This doesn't address the OP's concerns, it merely corrects the errant poster and seeks to stop the spread of misinformation.

[/quote]

*Conclusion
The law should not require hospitals to administer so-called "emergency contraception" when those drugs will end the life of a newly conceived human embryo. Hospitals can offer rape victims treatments that are truly contraceptive and address their other needs with compassion and respect.
*

I am not sure what the bishops mean by "truly contraceptive," but that was not a good word choice.


#12

[quote="TheRealJuliane, post:11, topic:242471"]
*Conclusion
The law should not require hospitals to administer so-called "emergency contraception" when those drugs will end the life of a newly conceived human embryo. Hospitals can offer rape victims treatments that are truly contraceptive and address their other needs with compassion and respect.
*

I am not sure what the bishops mean by "truly contraceptive," but that was not a good word choice.

[/quote]

"Truly contraceptive" in this case means something that acts only to prevent conception. Other treatments, for example those that prevent implantaton, are not included as moral options in the case of the treatment of a victim of rape.

This directive is also very narrow. It applies only to the treatment of rape victims by medical personnel in hospitals. It can in no way be expanded to any kind of permission to use contraception by a married couple as is the case with the OP.


#13

[quote="Corki, post:12, topic:242471"]
"Truly contraceptive" in this case means something that acts only to prevent conception. Other treatments, for example those that prevent implantaton, are not included as moral options in the case of the treatment of a victim of rape.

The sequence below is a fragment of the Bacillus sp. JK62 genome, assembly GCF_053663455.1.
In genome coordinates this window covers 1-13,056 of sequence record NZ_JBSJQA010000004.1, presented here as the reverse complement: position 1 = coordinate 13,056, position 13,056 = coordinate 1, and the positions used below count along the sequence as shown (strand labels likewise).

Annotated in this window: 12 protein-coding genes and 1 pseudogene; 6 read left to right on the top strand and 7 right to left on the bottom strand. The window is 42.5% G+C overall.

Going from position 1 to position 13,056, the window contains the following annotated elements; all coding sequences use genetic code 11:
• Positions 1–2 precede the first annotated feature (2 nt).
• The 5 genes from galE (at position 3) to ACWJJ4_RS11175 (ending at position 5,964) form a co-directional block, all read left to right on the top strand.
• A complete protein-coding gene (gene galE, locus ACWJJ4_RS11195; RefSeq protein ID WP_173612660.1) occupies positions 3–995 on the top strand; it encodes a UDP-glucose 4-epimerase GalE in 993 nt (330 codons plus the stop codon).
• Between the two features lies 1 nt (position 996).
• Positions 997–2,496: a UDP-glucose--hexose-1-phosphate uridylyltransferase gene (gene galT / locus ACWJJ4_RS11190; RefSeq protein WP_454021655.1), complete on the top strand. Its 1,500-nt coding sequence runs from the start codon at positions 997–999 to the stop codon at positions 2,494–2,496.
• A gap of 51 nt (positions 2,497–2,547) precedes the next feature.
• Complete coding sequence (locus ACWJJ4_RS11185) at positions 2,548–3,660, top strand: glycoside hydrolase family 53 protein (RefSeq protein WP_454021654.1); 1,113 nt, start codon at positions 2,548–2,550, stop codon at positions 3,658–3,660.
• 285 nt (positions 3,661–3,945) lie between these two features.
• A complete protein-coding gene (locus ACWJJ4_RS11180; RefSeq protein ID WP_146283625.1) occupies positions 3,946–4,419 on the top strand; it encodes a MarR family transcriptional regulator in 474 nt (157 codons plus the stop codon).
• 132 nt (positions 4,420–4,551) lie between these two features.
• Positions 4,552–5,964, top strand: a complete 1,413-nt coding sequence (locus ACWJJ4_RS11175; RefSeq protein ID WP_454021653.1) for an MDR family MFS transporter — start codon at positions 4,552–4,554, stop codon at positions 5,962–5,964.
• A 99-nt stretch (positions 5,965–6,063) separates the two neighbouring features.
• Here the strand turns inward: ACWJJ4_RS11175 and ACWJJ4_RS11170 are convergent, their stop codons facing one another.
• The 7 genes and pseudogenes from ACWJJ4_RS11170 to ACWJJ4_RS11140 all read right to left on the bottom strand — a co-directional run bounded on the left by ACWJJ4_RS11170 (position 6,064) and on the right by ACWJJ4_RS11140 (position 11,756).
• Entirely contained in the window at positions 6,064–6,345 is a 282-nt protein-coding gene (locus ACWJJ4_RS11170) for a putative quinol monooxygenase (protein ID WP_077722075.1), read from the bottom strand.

This directive is also very narrow. It applies only to the treatment of rape victims by medical personnel in hospitals. It can in no way be expanded to any kind of permission to use contraception by a married couple as is the case with the OP.

[/quote]

Does this apply to Catholic hospitals too? I have to say, it makes me uncomfortable that even this statement is included - doesn't it say that it is sometimes justified to interfere with conception?


#14

The directive is specifically for Catholic hospitals. And yes, it provides justification for preventing ovulation or preventing fertilization as a compassionate option in the case of rape. In the case of rape, the USCCB’s committee made the case that the sperm would be the product of an unwanted agressor and that it would not be wrong to repel them. In the case of rape, the idea of the sex act being both unitive and procreative has already been broken since rape cannot be unitive.

All of the Church’s teaching about contraception is framed around it being a sin against marriage. Treatment of a rape victim is outside that context of marriage.


#15

I see now. Rape is not unitive, and if it is procreative, if the baby has already been conceived, then it cannot be aborted, but if it hasn’t been conceived, then preventing conception is not a sin? Am I getting it?


#16

[quote="TheRealJuliane, post:15, topic:242471"]
I see now. Rape is not unitive, and if it is procreative, if the baby has already been conceived, then it cannot be aborted, but if it hasn't been conceived, then preventing conception is not a sin? Am I getting it?

[/quote]

Basically, that's it as long as you are a medical professional treating a rape victim.


#17

Can I ask you, who said your signature quote? Because that’s just how I view the Church today - too concerned with everything except abortion and its affects on society.


#18

[quote="TheRealJuliane, post:17, topic:242471"]
Can I ask you, who said your signature quote? Because that's just how I view the Church today - too concerned with everything except abortion and its affects on society.

[/quote]

Blessed John Paul II :thumbsup: I ran out of characters to put the cite in.


#19

Thanks for all of the replies.


#20

Back to the question of the OP, are most women in this age group/circumstance using NFP? Is it irresponsible to stay open to life? I figure that if you are still fertile, God must have made you that way for a reason. So, I am not judging the circumstances of the OP - but is just being in that age group a good reason not to have a baby?